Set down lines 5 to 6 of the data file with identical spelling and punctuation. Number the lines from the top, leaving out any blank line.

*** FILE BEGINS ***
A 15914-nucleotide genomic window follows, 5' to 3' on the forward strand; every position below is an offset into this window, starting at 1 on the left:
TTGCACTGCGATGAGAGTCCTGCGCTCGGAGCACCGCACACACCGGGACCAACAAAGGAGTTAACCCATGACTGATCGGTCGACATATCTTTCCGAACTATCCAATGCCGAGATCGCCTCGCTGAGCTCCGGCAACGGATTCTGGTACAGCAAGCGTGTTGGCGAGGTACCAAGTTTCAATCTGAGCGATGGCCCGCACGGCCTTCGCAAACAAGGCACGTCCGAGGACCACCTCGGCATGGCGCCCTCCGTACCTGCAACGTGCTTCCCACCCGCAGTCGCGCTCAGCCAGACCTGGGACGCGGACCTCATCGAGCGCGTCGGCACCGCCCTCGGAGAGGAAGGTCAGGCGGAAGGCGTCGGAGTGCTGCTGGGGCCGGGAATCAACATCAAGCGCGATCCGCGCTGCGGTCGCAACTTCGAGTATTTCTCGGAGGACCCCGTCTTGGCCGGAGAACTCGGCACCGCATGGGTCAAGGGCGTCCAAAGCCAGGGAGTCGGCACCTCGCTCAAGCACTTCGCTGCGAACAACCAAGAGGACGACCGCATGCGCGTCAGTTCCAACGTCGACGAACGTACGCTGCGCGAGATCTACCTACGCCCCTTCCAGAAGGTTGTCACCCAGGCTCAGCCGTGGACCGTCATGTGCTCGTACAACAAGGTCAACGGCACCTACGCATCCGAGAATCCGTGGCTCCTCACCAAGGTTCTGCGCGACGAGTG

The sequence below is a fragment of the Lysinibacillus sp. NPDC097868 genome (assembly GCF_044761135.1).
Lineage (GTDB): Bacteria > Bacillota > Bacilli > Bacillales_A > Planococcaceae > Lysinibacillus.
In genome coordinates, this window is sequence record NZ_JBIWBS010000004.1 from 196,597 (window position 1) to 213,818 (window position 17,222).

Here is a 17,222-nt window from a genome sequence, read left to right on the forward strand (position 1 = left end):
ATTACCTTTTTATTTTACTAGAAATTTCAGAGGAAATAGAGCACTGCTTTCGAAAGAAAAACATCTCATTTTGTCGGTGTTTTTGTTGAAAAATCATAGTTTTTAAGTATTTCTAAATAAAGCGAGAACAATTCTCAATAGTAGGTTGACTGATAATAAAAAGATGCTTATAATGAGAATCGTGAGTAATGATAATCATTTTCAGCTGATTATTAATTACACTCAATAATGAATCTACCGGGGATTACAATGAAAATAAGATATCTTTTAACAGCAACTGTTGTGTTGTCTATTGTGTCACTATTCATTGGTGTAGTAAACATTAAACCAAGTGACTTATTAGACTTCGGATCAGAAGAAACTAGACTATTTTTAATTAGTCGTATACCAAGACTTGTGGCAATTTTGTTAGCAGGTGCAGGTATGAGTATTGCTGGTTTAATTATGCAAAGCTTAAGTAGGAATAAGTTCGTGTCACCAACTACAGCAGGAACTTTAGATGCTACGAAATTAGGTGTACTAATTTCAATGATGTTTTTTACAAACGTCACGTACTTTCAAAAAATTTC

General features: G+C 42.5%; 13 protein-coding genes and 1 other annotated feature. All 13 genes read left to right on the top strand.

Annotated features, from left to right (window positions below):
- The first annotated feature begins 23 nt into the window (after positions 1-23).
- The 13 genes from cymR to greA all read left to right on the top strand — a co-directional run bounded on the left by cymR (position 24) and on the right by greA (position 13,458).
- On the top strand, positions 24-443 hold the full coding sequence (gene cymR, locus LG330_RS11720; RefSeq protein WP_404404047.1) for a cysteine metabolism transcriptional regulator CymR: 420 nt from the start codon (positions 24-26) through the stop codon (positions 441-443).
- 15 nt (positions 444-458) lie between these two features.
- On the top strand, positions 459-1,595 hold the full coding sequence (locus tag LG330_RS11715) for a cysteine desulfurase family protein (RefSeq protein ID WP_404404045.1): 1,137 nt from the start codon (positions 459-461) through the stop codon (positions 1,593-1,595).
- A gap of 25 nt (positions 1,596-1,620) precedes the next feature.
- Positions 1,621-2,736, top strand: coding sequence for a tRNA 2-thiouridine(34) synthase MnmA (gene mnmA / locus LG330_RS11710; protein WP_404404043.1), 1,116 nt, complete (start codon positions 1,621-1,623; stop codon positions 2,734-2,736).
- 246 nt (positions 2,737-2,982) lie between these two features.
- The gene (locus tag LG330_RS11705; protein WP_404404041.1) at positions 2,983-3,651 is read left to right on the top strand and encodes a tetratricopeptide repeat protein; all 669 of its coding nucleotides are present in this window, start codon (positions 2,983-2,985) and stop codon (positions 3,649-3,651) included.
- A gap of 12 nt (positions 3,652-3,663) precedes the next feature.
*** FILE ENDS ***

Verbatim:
In genome coordinates, this window is sequence record NZ_JBIWBS010000004.1 from 196,597 (window position 1) to 213,818 (window position 17,222).

Here is a 17,222-nt window from a genome sequence, read left to right on the forward strand (position 1 = left end):